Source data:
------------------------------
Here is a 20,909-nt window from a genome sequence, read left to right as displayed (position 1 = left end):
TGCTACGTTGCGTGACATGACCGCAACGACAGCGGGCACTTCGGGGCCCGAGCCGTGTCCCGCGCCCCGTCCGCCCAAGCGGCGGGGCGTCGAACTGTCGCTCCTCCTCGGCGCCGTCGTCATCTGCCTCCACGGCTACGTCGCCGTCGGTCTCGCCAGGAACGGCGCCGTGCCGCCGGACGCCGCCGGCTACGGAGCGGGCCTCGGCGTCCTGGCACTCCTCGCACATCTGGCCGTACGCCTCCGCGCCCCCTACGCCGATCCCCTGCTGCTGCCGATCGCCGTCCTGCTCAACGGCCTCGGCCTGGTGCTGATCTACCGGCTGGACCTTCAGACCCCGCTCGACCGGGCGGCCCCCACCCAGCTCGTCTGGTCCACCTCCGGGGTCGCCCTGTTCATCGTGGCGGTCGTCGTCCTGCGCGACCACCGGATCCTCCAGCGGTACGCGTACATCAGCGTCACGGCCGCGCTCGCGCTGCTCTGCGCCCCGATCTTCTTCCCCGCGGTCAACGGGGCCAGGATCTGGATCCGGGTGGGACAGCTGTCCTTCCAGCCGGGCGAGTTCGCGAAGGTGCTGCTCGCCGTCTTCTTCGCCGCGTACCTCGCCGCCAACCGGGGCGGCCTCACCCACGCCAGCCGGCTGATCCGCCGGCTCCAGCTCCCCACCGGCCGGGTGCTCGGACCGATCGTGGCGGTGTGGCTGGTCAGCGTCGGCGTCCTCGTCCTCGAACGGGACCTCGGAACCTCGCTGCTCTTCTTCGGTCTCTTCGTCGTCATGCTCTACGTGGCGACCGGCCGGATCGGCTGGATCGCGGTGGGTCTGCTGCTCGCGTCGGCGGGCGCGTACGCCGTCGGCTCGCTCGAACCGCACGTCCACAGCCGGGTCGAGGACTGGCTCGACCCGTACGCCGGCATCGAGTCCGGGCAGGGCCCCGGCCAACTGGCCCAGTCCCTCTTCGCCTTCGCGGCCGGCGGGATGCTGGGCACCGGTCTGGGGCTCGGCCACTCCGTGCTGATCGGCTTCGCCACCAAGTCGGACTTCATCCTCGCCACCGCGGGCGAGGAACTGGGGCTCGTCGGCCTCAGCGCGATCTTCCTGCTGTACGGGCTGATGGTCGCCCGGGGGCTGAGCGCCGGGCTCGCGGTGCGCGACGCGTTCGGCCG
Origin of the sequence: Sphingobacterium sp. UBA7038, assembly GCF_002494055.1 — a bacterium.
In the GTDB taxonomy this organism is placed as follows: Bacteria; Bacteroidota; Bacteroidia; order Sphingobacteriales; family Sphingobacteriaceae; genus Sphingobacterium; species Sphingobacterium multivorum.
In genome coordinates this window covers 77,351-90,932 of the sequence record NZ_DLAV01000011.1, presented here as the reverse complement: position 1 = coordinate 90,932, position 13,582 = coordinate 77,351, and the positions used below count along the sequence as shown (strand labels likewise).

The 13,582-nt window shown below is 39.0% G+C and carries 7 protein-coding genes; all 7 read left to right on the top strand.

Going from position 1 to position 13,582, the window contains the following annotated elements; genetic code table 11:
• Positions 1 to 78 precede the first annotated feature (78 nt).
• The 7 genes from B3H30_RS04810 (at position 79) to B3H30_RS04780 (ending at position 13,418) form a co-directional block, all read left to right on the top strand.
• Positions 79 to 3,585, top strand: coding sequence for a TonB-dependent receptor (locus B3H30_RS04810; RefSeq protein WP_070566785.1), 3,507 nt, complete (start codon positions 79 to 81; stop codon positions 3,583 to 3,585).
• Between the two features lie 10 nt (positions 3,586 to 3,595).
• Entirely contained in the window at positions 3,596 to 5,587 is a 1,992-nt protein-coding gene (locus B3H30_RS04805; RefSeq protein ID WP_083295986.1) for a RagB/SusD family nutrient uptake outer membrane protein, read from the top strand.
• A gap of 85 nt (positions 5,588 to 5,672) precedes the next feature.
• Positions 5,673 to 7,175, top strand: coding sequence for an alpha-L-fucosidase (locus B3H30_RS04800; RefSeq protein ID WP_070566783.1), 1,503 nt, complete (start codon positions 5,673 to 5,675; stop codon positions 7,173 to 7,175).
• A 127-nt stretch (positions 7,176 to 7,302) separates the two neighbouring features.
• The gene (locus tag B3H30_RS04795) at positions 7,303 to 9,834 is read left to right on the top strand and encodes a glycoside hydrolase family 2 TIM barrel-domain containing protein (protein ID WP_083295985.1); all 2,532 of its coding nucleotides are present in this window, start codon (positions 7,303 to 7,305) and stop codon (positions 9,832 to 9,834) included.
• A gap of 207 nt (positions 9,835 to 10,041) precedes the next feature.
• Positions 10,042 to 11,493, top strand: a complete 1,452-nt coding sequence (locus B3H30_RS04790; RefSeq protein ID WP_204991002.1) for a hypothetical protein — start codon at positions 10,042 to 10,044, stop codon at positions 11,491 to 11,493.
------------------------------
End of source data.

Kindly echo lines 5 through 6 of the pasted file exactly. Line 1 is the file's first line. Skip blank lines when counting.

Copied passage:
In genome coordinates this window covers 77,351-90,932 of the sequence record NZ_DLAV01000011.1, presented here as the reverse complement: position 1 = coordinate 90,932, position 13,582 = coordinate 77,351, and the positions used below count along the sequence as shown (strand labels likewise).

The 13,582-nt window shown below is 39.0% G+C and carries 7 protein-coding genes; all 7 read left to right on the top strand.